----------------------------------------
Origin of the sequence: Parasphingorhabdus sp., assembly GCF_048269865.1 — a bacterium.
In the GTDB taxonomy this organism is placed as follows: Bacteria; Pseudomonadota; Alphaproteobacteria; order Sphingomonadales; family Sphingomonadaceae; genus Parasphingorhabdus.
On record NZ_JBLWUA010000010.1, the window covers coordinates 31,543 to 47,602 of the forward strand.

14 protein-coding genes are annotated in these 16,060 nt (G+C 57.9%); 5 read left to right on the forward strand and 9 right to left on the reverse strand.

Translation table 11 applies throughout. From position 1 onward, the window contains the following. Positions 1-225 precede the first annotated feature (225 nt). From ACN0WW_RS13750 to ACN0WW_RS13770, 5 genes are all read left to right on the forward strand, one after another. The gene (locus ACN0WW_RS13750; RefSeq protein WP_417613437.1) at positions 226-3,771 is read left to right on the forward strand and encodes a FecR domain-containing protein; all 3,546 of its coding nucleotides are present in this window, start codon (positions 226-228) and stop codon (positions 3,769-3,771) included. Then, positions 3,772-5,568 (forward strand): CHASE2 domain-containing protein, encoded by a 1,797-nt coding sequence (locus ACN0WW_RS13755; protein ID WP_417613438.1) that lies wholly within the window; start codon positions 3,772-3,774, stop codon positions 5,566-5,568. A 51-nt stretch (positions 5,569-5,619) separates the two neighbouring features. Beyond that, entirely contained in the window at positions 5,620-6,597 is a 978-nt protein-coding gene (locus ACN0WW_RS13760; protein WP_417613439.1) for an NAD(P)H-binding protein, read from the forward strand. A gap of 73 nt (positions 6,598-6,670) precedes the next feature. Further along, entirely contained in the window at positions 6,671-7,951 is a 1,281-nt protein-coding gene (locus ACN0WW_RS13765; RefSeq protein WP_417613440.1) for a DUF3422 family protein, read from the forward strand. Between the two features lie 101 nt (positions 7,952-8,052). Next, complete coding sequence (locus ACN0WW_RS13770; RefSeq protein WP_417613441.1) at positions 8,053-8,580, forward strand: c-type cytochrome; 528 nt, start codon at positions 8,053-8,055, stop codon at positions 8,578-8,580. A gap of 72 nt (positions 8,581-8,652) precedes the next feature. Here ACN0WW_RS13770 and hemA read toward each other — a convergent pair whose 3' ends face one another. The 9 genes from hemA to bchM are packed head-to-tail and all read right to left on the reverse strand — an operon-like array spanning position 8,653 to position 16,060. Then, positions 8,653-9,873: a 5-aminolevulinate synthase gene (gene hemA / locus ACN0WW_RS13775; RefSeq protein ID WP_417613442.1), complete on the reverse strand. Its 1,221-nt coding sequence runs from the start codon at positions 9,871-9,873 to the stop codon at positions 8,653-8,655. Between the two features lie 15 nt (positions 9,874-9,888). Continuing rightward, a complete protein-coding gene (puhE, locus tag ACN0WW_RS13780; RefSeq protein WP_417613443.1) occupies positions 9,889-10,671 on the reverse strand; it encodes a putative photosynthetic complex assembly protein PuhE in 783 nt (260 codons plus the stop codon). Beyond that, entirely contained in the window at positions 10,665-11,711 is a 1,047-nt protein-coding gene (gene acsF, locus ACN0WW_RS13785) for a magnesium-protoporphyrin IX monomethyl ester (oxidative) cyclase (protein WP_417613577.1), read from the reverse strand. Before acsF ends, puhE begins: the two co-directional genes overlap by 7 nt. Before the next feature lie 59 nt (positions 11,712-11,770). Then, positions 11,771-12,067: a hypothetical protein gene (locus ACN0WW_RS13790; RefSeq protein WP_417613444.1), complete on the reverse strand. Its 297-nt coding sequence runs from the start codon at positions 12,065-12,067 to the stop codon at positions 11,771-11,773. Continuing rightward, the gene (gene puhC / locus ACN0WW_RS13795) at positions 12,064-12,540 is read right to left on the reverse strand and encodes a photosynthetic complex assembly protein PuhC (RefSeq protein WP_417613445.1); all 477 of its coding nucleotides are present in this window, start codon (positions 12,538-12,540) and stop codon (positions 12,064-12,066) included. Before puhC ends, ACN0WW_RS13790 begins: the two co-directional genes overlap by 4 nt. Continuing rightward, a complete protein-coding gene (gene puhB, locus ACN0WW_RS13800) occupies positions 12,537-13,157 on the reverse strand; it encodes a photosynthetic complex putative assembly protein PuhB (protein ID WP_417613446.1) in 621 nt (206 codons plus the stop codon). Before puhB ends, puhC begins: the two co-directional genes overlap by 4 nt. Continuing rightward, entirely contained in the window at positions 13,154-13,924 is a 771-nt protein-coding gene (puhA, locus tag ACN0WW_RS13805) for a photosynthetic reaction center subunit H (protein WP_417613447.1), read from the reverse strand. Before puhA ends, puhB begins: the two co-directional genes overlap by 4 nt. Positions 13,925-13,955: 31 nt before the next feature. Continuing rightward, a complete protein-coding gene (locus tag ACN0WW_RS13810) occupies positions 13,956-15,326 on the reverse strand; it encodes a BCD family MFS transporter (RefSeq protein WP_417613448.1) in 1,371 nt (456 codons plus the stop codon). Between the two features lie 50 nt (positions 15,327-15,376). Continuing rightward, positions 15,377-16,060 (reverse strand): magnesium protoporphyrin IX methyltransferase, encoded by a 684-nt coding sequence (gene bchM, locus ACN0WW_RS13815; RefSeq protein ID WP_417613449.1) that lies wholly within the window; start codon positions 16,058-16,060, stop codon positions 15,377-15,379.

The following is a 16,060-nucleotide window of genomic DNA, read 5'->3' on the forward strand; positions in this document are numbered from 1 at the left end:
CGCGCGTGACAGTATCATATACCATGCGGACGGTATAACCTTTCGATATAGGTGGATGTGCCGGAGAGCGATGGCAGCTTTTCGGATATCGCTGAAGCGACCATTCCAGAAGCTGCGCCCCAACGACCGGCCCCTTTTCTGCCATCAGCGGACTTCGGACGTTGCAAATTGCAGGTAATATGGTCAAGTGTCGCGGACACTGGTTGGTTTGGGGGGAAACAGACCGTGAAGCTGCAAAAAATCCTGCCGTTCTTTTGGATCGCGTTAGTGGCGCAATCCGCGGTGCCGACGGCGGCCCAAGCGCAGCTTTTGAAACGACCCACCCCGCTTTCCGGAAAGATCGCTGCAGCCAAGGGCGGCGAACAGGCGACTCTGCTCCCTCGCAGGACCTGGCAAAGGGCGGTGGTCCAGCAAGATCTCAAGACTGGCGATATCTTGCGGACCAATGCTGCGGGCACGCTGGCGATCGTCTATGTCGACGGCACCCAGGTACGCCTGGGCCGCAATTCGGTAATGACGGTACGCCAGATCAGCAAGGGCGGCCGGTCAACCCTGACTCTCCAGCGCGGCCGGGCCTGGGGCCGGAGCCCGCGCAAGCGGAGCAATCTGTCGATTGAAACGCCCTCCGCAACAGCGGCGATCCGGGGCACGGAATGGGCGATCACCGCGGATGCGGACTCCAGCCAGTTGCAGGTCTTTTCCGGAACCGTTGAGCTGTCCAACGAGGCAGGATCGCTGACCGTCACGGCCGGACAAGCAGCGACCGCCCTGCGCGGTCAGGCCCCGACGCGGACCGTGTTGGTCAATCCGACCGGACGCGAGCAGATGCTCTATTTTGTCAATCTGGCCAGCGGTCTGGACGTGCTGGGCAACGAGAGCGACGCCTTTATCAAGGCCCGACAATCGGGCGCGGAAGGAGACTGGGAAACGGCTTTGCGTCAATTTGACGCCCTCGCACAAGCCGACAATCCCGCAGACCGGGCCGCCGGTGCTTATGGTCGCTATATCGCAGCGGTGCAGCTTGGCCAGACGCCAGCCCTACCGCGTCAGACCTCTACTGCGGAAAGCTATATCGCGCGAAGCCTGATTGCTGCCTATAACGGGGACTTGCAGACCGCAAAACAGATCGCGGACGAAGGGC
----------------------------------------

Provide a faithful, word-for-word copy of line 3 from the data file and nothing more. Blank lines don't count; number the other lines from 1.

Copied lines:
On record NZ_JBLWUA010000010.1, the window covers coordinates 31,543 to 47,602 of the forward strand.